Free Radicals

Free Radicals

Oxidative stress is an imbalance between free radicals and antioxidants in your body. Free radicals are oxygen-containing molecules with an uneven number of electrons. The uneven number allows them to easily react with other molecules. Free radicals can cause large chain chemical reactions in your body because they react so easily with other molecules. These reactions are called oxidation. They can be beneficial or harmful.

Antioxidants are molecules that will gladly donate an electron to a free radical without making themselves unstable to save the body. This causes the free radical to stabilize and become less reactive.

Oxidation is a normal and necessary process that takes place in your body. Oxidative stress, on the other hand, occurs when there’s an imbalance between free radical activity and antioxidant activity. When functioning properly, free radicals can help fight off pathogens. Pathogens lead to infections.

When there are more free radicals present than can be kept in balance by antioxidants, the free radicals can start doing damage to fatty tissue, DNA, and proteins in your body.

Proteins, lipids, and DNA make up a large part of your body, so that damage can lead to a vast number of diseases and issues over time, including diabetes, atherosclerosis (hardening of the blood vessels), inflammatory conditions, high blood pressure, heart disease, neurodegenerative diseases such as Parkinson’s and Alzheimer’s, cancer, and premature aging.

Culprits that cause and exasperate free radicals include pollution, pesticides and cleaners, cigarette smoke, radiation, simple carbohydrates and sugary foods, processed foods, saturated fats, excess caffeine and alcohol, and high stress.

It’s impossible to completely avoid free radical exposure and oxidative stress. However, there are things you can do to minimize the effects of oxidative stress on your body. The main thing you can do is to increase your levels of antioxidants and decrease your formation of free radicals.

One method of preventing oxidative stress is to ensure that you’re obtaining enough antioxidants in your diet and eating seasonally. Consuming three to five servings per day of a variety of fruits and vegetables is the best way to provide your body what it needs to produce antioxidants. Best choices include berries, cherries, citrus fruits, prunes, dark leafy greens, broccoli, carrots, tomatoes, and olives. Other examples of dietary antioxidant sources include fish and nuts, garlic, onion, vitamin C and E, cinnamon, ginger, turmeric, green tea, and melatonin.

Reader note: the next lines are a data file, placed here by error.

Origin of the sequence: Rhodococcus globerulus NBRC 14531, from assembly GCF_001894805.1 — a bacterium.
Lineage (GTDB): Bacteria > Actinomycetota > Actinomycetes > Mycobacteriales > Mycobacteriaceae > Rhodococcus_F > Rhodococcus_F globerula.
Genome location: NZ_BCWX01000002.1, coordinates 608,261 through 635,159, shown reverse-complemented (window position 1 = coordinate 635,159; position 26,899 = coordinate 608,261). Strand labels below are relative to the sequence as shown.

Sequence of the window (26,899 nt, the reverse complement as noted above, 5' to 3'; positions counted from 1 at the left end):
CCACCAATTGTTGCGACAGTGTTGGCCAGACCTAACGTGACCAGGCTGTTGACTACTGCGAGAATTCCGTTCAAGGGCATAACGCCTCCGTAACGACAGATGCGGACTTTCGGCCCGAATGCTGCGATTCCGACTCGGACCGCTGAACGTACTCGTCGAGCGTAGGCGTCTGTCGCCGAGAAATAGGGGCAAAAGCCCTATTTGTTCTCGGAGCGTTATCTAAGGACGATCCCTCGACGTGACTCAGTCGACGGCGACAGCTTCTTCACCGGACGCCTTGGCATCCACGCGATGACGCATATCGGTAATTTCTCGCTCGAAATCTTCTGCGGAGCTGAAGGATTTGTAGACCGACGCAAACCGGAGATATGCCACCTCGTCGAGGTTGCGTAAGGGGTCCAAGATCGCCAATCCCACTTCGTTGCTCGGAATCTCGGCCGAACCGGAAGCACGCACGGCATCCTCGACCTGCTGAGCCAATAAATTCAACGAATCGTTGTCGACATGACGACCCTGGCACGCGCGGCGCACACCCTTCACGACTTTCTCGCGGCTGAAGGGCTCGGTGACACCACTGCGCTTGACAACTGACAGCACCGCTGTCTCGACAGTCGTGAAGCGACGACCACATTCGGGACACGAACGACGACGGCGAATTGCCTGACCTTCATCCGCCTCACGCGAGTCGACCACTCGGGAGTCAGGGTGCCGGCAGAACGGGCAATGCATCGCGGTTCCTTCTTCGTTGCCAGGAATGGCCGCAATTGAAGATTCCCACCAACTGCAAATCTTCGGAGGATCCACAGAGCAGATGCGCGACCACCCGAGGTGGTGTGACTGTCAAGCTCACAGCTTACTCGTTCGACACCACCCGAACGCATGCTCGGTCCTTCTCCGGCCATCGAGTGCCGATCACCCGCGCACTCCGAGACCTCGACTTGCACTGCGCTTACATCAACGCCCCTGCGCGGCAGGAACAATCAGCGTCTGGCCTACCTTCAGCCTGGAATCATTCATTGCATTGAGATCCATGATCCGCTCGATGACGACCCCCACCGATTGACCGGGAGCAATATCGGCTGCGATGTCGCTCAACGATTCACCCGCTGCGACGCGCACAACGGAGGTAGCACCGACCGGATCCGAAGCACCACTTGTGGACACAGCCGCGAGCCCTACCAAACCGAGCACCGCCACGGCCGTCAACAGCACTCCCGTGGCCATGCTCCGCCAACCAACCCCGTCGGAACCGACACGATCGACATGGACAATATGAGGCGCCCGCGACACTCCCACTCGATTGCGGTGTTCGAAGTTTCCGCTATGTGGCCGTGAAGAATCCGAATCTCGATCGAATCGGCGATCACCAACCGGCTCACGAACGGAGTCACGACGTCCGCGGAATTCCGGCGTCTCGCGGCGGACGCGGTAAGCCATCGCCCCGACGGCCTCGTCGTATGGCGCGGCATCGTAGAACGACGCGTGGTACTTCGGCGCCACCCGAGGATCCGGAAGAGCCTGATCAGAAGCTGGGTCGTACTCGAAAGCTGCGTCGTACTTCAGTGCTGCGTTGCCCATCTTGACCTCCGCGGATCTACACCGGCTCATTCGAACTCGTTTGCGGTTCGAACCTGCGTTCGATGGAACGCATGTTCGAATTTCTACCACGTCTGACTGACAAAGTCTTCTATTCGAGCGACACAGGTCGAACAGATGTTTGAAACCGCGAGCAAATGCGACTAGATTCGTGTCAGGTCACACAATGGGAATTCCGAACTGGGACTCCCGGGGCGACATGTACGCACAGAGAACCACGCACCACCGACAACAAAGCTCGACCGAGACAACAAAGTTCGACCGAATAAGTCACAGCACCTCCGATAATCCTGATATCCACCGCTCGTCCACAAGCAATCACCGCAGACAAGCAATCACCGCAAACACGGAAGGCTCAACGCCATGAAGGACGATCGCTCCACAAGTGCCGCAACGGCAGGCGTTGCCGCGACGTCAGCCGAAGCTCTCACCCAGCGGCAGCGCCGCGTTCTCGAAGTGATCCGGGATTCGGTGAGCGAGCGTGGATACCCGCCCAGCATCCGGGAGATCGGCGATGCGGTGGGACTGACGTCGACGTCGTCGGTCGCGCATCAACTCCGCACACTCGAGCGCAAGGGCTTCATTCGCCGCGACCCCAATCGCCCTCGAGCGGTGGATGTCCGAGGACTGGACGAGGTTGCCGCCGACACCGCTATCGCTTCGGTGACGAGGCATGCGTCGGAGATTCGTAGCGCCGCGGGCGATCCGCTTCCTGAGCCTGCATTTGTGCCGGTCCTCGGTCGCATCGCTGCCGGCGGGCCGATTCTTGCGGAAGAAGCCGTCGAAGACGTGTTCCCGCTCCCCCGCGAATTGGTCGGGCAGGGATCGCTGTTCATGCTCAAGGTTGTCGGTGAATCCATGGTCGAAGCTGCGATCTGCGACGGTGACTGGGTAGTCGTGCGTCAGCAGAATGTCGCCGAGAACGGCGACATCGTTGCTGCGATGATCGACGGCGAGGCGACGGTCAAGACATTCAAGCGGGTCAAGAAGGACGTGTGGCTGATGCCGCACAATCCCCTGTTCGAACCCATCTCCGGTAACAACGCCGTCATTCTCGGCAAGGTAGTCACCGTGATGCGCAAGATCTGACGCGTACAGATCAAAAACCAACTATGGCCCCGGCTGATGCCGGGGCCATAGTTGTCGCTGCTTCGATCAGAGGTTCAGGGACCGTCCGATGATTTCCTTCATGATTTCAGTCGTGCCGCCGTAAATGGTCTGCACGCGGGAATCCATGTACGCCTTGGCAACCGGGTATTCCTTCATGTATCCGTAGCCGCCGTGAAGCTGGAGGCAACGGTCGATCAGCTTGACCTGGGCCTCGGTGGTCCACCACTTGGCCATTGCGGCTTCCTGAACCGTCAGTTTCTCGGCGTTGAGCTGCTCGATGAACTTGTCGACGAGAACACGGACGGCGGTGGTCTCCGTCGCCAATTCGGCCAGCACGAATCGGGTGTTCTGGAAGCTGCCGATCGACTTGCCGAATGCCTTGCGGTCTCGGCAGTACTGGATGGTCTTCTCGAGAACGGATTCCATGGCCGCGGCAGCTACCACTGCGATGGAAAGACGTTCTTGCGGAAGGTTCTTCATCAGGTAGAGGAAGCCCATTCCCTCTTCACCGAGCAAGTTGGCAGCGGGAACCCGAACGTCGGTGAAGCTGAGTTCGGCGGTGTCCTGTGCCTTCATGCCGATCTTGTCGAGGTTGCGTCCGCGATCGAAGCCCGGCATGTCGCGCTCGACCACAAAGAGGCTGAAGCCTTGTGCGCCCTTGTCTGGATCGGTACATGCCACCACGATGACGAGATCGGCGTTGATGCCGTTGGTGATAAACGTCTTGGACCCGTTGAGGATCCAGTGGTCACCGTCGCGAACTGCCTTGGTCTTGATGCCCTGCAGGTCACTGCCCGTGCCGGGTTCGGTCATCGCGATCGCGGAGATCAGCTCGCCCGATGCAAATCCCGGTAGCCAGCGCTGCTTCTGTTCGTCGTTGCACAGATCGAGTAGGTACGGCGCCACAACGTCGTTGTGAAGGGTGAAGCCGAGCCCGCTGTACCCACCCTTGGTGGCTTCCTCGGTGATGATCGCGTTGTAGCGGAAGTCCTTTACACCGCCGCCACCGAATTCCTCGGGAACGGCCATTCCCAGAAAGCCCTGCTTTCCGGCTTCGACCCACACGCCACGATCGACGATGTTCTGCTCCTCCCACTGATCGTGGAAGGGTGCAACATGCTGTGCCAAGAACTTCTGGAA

Certain lifestyle choices can also prevent or reduce oxidative stress including having a regular, moderate exercise routine. Exercise has been associated with higher natural antioxidant levels and decreased damage caused by oxidative stress; as well as, fewer effects of aging, and a decreased risk of disease and cancer.

Be aware of pollutants. Do not smoke and avoid exposure to secondhand smoke, as well. Use caution with chemicals. This includes cleaning chemicals, avoiding unnecessary radiation exposure, and being aware of other sources of chemical exposure, such as pesticides used on food or in gardening. Wear sunscreen. Sunscreen prevents ultraviolet light damage to your skin.

Decrease your alcohol intake and get plenty of pure sleep. Ample sleep is very important for maintaining balance in all of your body systems. Brain function, hormone production, antioxidant and free radical balance, and a host of other things are impacted by sleep.

Avoid overeating. Studies have shown that overeating and constant eating keep your body in a state of oxidative stress more often than if you eat at appropriately spaced intervals and eat small or moderate portions.

Try this seasonal antioxidant recipe for your best health, beauty, and anti-aging:

Carrot Puree

  • 2 lbs. Carrots, peeled & coarsely chopped (about 4 cups)
  • 2 Cups Milk of choice
  • 2 Tablespoons Sugar
  • 2 Teaspoons Grated Fresh Ginger (or 1/2 tsp. ground ginger)
  • 1 Teaspoon Salt
  • 1/8 Teaspoon Ground Cinnamon
  • 1 Tablespoon Butter
  • 1 Teaspoon Orange Zest

Bring carrots and milk to a boil in a saucepan over medium heat. Reduce heat to low and simmer, stirring often, until carrots are tender. Stir in sugar, ginger, salt, and cinnamon. Transfer mixture to a blender, reserving 1/2 cup. Add butter and orange zest to carrot mixture, and process until smooth, stopping to scrape down sides as needed. Add reserve, 1 tablespoon at a time, and process to desired consistency. Serve immediately or chilled. Refrigerate up to 3 days. Makes 8 servings.